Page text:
Rafael Nadal Will Bid To Emulate Andre Agassi at the World Tour Finals

Dimitri KayCorrespondent INovember 22, 2010

LONDON, ENGLAND - NOVEMBER 19:  Rafael Nadal of Spain looks on during the Barclays ATP World Tour Finals - Media Day at the County Hall Marriot Hotel on November 19, 2010 in London, England.  (Photo by Jan Kruger/Getty Images)
Jan Kruger/Getty Images

Rafael Nadal plays his first match at the World Tour Finals today versus Andy Roddick, where he will bid to become just the second male tennis player since the Open Era to complete the Career Super Slam.

Surprisingly, the only tennis player who has ever accomplished this rare feat is someone who supposedly hated tennis.

For a person who has won all four Grand Slams, an Olympic singles gold medal, the Davis Cup and the season-ending championships, it is hard to find the exact moment where he despised his sport with a “secret passion.”

Since 1999, when Agassi finally added his final piece to the puzzle with his French Open victory, he has been the only player to have won everything that matters in the game.

Rafael Nadal will now try to emulate the former tennis great by adding the WTF title to his résumé.

However, there is a great difference in how Agassi achieved the Career Super Slam and how Nadal may achieve his: The former's record was more of a slow process as the latter's seems to be in a hurry.

The Americans first trophy actually came at the season-ending championships in 1990. Through the next nine years, he managed to capture Wimbledon in 1992, the US Open in 1994, the Australian Open in 1995, the Olympic Gold in 1996 and finally Roland Garros in 1999.

Nadal, on the other hand, captured all but one of the big trophies in a span of just five years. The French Open in 2005, Wimbledon and an Olympic Gold in 2008, the Australian Open in 2009 and the US Open in 2010. If the Spaniard wins the WTF this year, he will better Agassi’s record by a colossal four years.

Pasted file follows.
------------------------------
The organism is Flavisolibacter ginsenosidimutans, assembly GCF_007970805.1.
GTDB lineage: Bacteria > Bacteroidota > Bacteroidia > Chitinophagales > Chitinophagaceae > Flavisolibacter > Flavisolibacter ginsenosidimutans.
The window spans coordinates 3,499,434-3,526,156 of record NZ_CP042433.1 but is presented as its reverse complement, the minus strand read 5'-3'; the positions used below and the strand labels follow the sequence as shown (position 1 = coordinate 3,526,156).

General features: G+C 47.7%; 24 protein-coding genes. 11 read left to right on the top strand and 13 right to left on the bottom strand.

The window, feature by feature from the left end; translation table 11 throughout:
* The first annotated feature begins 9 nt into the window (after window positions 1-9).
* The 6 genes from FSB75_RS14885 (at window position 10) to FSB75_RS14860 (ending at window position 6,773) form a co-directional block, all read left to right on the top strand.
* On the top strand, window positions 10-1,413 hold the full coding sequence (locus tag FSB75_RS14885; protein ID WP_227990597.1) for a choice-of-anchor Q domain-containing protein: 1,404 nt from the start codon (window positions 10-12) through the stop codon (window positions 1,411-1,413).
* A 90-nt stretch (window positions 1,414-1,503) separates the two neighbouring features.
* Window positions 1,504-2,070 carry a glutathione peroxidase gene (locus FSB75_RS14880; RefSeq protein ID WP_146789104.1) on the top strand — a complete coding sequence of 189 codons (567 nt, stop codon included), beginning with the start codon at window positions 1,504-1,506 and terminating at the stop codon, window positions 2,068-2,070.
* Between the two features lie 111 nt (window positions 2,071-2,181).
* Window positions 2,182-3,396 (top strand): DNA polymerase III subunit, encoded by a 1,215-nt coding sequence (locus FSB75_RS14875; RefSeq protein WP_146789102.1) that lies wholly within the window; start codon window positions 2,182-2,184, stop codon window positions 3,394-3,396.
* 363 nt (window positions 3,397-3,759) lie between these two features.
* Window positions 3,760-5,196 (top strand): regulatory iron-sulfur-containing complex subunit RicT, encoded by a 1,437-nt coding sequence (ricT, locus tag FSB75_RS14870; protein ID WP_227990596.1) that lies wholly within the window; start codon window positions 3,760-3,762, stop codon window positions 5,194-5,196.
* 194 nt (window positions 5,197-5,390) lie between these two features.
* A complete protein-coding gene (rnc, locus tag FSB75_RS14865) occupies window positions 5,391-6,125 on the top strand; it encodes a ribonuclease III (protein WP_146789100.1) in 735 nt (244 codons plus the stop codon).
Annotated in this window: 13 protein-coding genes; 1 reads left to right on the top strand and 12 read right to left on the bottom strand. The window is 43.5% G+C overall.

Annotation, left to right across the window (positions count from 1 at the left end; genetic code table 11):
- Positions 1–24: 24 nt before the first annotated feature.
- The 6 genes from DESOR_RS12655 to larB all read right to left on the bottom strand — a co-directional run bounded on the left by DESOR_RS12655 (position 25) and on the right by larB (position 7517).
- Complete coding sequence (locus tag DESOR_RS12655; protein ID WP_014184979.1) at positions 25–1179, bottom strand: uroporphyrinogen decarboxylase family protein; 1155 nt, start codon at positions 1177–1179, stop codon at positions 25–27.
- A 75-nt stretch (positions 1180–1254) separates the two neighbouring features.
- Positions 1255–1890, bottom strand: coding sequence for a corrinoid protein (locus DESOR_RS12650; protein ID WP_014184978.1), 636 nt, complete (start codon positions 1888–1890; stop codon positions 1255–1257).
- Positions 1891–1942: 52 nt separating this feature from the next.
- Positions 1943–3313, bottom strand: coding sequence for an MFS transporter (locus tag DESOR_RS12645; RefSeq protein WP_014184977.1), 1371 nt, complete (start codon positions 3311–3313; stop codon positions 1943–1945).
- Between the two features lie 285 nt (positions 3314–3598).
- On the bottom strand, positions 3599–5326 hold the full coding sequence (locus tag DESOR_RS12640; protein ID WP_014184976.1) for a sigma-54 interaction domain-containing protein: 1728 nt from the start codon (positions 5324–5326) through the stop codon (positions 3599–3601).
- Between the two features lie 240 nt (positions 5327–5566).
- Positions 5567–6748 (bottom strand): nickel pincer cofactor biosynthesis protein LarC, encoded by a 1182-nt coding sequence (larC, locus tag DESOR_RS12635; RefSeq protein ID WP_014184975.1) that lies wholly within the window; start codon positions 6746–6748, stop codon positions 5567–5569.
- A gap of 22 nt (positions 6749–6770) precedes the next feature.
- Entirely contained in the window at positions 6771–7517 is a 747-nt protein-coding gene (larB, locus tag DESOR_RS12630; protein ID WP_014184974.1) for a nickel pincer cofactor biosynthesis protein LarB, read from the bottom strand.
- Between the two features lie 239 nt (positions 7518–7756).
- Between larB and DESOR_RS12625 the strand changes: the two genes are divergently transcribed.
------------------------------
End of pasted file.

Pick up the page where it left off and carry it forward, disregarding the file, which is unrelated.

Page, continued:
This is not the only difference the two legends have though. Maybe the greater difference they have is in their character: Agassi abhorred tennis, did not take it seriously at Nadal’s age and loved being in the spotlight; on the other hand, the Power House from Mallorca cannot get enough of tennis and it is his second love, trailing only his family. He loves competing and winning trophies and, maybe most crucial of all, he loves training and learning.

Obviously, as Nadal has also stated, winning this tournament will be one of his hardest exploits. The Energizer Bully has only won one indoor tournament in his career and that was way back in Madrid in 2005, from a staggering 43 career titles. This could be even harder for Nadal than conquering the US Open. Nevertheless, he managed to win there, where the New York cement supposedly hindered his game, so who would bet against him now?

His match tonight against another American Andy Roddick will be his first for a month. He will have to be fired up and ready to go from the off if he wants to win this tournament as much as he says he would.

Even if he will not be there, this Sunday digging his teeth into the trophy, it will still have been a magnificent year for the clay loving Spaniard: Winning three of the four slams and three consecutive Masters Titles on clay. And just think, this time last year we were thinking if Nadal would ever reach these heights again.

If he can stay healthy and keep his body in check, he will have plenty of years to come back and claim the only major title to have eluded him thus far.

Hopefully, he will complete the feat sooner rather than later, because if he waits too long, he will have another similarity with Andre Agassi: that of a bald head!


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